So I'm running the experiment. I am focusing on improving FL's onboarding and nothing else for 1-2 weeks (perhaps a month is more optimal - let's see). This isn't the easiest decision for me because it meant pausing my Interfaces journal where I have been designing some kind of interface for 387 consecutive days. But I'm curious enough about this to run the experiment.
I finally had a chance this morning to unpack my bags from the trip away last week. As I was putting things away in the closet, I started to think about the clothes that I don't need. My wardrobe is pretty compact. I started experimenting with a uniform about 5 years ago and I haven't looked back since. I wear black Reigning Champ shirts with black pants every day and I have been for years. I have a few high quality sweaters for when it gets colder. But I could probably strip those down or replace some of them. I think there's 4 items in total (in terms of sweaters).
I had a lot of unnecessary socks that needed to be purged. Some that I never wear, some that have holes (lol). I'm not sure why I kept these around but it's a part of my wardrobe that I never processed as much as the other components. It's a weird thing to say but I haven't found a pair of socks that last for me. Maybe it's my feet, maybe it's the way I walk but I find I go through them fast. They usually always develop holes on the heel. Even with things like socks, I really enjoy finding ones that last and then never really thinking about them again.
Kind of funny to create another journal to determine what is essential but I find creating a space for me to continually come back to a theme is really transformative use of FL. There's a lot to go into here, but essentially I have been practicing the skill of repeating things for essentially 3 years now. More recently I get this kind of glimpse into an insight, it's hard for me to describe but I find a lot of Zen literature captures it well. For now I call this insight, "the day as one continual motion". It's something that I think about a lot. How do I go through my life doing one thing at a time. Not doing something while looking at my phone. Or doing something and then darting over to another thing. How do I just do one thing at a time and then how do I seamlessly transitioning from one thing to the next.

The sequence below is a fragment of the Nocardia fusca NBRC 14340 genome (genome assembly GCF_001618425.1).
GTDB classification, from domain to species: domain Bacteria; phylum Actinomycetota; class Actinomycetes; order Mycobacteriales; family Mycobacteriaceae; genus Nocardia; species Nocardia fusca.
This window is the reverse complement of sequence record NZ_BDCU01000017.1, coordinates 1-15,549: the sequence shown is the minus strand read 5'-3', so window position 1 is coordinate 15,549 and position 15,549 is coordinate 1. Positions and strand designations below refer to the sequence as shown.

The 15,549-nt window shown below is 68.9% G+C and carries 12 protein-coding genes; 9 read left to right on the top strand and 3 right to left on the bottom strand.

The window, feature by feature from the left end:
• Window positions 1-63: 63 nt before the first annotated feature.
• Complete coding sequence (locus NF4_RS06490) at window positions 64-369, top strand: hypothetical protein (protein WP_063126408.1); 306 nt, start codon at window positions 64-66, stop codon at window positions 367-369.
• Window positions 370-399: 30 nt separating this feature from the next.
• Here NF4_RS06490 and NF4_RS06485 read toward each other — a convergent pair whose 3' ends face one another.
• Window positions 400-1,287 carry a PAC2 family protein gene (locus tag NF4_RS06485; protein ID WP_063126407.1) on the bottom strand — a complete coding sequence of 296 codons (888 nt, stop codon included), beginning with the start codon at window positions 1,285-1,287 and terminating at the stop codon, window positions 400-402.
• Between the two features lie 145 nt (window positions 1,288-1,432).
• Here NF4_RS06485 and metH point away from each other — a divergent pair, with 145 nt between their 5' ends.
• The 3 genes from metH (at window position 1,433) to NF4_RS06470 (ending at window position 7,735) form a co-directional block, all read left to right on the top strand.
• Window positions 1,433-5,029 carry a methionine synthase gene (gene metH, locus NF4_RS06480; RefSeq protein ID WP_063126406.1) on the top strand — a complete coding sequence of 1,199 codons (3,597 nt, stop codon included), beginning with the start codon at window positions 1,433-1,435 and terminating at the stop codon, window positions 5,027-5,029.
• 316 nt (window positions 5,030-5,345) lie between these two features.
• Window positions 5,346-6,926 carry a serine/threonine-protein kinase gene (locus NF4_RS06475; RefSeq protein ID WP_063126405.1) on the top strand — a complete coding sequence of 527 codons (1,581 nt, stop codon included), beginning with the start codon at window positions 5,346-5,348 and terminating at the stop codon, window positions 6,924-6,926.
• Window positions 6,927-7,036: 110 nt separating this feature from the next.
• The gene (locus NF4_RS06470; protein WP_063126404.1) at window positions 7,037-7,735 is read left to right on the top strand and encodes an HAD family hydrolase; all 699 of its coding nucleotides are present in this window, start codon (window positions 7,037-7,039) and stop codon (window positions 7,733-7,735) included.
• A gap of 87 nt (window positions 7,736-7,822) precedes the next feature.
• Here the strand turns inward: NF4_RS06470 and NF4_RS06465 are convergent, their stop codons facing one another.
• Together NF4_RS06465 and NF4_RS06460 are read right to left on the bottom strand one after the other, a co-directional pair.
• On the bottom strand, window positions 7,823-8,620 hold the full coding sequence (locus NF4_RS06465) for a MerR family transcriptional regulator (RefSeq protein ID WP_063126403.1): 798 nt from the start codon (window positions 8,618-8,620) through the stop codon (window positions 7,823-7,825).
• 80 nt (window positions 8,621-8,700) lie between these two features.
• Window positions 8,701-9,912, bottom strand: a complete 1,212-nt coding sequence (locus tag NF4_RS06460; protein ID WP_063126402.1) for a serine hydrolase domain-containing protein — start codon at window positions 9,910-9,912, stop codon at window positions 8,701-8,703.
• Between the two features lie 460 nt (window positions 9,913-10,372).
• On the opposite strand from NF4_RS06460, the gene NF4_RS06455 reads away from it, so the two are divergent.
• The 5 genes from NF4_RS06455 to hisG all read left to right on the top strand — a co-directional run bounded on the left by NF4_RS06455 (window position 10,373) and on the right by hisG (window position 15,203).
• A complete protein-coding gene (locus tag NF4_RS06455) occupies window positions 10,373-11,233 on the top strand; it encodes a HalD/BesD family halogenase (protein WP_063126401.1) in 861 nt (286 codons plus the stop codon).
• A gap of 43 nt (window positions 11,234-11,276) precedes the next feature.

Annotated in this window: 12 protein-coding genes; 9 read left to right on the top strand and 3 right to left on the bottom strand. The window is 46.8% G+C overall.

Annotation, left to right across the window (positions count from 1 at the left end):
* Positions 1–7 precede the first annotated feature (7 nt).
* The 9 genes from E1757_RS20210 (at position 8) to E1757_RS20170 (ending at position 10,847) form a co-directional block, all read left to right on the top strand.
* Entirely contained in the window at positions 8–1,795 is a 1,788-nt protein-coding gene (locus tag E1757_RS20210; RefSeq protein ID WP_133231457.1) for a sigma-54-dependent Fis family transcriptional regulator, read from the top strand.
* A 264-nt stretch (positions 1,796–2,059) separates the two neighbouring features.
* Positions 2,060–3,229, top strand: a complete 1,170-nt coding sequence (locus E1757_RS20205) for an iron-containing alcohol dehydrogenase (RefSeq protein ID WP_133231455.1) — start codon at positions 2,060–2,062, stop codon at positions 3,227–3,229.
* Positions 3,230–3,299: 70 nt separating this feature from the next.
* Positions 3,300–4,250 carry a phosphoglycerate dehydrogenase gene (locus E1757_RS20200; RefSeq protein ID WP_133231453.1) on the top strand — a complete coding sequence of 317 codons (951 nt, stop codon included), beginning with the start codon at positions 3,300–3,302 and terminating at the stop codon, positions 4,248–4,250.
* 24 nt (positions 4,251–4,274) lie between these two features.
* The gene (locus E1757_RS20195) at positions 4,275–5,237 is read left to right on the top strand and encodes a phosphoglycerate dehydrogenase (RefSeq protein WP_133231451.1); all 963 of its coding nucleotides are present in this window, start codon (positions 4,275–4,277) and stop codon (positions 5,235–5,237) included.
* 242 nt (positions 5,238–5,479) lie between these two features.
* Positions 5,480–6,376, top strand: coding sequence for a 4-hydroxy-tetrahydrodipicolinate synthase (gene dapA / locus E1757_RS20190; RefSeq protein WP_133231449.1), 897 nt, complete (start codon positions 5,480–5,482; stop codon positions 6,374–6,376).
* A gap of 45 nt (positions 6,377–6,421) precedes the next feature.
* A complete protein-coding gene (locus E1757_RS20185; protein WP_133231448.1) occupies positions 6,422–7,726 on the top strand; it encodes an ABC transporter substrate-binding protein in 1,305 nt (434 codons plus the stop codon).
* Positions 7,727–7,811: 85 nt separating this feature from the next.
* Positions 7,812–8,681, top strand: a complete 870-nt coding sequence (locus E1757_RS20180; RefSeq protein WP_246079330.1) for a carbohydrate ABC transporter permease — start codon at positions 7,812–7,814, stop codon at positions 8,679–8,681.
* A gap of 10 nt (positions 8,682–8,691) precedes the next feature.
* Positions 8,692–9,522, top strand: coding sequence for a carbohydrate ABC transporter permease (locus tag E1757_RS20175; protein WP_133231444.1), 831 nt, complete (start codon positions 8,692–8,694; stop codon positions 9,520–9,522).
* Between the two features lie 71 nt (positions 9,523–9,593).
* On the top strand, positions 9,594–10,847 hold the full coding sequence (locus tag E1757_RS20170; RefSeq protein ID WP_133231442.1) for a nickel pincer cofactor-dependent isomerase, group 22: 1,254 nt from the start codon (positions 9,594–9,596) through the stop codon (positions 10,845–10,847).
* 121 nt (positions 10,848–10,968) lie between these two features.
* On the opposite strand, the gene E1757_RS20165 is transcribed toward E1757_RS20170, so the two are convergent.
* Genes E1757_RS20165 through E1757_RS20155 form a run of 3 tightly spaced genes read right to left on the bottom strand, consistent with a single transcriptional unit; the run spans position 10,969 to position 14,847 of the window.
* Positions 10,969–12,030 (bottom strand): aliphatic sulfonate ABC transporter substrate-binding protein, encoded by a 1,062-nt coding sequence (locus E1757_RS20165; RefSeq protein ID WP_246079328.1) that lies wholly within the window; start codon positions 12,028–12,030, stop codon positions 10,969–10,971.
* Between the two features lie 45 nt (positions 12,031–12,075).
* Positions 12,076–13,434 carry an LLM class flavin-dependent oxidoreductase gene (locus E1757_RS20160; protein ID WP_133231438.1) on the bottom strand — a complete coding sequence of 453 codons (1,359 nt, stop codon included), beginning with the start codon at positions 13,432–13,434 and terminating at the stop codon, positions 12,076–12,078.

In deep week 1, I isolated myself in an environment that was stripped of almost all of the things that are around me every day. The big things and the little things. Clothes I don't need. A useless wire. Things I don't use. Things I don't like. Both physically and digitally. Now coming back into my day-to-day environment I see all of these things more vividly. I remember what it was like to be free of them and I wonder how I can become to adjust my day-to-day environment to more closely match what I experienced during my first deep week. If repeating things is a skill, I wonder about the skill of finding and preserving things that are essential. I wonder how this would influence the things that I make.